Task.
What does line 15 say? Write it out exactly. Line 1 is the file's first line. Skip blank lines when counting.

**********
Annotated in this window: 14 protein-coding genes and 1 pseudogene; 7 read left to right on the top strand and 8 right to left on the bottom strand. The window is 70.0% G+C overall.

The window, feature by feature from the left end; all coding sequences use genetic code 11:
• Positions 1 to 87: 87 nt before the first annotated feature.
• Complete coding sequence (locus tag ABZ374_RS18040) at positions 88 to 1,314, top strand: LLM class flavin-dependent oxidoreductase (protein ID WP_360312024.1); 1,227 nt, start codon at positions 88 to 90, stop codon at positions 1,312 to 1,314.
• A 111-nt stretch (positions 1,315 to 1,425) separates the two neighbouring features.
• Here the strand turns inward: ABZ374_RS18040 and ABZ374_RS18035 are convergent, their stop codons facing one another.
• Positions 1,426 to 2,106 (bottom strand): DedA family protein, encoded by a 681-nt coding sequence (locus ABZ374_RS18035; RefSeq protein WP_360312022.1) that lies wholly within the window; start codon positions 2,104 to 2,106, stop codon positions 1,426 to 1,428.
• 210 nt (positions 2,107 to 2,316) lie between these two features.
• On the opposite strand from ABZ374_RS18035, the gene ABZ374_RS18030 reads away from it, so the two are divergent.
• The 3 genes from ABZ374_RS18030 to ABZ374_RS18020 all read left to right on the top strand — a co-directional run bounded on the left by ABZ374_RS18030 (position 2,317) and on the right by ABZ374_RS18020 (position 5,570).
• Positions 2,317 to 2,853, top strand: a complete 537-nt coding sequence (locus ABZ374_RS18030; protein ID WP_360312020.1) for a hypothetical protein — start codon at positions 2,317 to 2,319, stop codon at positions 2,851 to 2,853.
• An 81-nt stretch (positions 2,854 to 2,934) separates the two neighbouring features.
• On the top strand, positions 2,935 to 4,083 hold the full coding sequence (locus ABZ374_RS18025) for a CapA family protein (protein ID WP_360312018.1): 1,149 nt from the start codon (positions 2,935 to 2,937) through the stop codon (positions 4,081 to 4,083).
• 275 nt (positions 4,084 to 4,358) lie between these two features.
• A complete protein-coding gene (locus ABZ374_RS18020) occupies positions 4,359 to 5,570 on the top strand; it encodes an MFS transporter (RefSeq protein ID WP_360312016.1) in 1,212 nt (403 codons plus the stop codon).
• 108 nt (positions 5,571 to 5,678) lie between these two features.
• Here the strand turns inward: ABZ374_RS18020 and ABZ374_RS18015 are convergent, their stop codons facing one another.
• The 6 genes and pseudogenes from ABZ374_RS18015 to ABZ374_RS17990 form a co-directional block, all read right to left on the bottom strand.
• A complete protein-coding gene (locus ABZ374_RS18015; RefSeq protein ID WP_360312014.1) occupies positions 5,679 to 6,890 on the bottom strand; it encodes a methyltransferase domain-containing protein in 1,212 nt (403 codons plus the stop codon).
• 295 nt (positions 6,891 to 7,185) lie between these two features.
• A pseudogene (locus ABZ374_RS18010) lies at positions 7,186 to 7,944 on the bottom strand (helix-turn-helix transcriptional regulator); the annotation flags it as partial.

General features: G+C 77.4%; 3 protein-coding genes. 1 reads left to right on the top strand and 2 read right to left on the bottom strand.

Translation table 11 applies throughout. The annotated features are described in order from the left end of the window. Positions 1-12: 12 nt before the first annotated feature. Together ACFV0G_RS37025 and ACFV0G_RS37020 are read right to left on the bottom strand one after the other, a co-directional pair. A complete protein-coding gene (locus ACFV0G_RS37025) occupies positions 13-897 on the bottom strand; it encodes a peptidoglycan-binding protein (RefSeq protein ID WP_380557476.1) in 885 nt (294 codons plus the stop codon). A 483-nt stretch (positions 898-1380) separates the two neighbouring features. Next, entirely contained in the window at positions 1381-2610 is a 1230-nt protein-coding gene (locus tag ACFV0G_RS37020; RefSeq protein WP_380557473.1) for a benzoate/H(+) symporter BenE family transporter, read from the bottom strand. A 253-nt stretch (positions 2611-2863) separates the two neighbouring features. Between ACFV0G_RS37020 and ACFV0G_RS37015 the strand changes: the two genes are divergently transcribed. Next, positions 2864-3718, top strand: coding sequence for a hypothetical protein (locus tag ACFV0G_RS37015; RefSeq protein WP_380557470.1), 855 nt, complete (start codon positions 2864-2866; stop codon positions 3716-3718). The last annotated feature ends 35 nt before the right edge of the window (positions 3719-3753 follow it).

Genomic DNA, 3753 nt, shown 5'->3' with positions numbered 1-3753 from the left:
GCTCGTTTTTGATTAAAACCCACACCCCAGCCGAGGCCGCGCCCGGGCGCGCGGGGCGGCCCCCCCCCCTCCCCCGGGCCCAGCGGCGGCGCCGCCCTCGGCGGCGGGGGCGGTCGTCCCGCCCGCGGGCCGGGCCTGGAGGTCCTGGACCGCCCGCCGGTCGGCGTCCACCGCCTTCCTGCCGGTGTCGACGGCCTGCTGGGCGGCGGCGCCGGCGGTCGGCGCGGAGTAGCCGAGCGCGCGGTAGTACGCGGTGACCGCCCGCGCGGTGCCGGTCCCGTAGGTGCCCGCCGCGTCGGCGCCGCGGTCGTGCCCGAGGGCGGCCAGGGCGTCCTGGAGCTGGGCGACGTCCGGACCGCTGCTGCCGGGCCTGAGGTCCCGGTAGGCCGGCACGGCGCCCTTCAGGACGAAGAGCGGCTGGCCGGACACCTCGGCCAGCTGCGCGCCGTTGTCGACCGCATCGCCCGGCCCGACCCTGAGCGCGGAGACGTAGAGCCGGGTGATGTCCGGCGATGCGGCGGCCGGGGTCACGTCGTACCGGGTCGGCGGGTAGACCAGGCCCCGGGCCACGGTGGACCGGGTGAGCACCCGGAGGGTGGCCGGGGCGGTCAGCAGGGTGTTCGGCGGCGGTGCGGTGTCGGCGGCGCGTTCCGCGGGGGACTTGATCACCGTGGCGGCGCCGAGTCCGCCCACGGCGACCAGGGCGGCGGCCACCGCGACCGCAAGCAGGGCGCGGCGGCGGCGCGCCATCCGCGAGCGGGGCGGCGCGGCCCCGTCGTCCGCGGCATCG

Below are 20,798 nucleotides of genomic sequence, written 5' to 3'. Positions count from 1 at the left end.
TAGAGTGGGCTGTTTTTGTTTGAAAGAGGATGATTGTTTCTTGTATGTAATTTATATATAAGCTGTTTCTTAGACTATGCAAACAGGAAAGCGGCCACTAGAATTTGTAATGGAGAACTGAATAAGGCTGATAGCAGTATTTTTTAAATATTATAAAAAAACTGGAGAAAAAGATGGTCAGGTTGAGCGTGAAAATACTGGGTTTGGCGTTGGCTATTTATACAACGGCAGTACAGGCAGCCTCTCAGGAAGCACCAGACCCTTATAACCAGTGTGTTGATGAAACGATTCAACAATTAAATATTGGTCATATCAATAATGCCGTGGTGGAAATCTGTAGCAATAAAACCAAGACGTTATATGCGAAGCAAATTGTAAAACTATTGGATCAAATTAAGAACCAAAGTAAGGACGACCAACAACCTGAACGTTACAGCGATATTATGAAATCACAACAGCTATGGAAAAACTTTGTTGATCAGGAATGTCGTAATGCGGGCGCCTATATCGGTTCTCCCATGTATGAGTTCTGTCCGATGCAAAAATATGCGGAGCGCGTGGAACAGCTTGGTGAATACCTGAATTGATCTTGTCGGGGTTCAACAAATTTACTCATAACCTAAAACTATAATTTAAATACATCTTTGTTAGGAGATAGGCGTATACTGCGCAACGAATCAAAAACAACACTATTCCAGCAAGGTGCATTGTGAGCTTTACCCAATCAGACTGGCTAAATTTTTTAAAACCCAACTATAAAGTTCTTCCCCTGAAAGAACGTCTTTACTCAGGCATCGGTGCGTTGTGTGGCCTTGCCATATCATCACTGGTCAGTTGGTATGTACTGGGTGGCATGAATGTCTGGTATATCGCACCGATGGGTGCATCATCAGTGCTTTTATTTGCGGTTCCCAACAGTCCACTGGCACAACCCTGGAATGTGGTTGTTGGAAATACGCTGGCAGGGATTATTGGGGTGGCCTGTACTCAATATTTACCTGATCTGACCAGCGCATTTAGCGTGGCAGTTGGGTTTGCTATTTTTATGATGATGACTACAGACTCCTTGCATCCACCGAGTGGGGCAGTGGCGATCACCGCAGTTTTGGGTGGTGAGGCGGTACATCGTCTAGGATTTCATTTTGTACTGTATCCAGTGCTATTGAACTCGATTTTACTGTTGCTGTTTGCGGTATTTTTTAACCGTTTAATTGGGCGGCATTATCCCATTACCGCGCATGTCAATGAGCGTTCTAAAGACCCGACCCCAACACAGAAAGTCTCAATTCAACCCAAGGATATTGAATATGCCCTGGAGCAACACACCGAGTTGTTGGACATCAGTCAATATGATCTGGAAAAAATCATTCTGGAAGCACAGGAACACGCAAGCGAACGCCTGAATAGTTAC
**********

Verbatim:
• A complete protein-coding gene (locus ABZ374_RS18020) occupies positions 4,359 to 5,570 on the top strand; it encodes an MFS transporter (RefSeq protein ID WP_360312016.1) in 1,212 nt (403 codons plus the stop codon).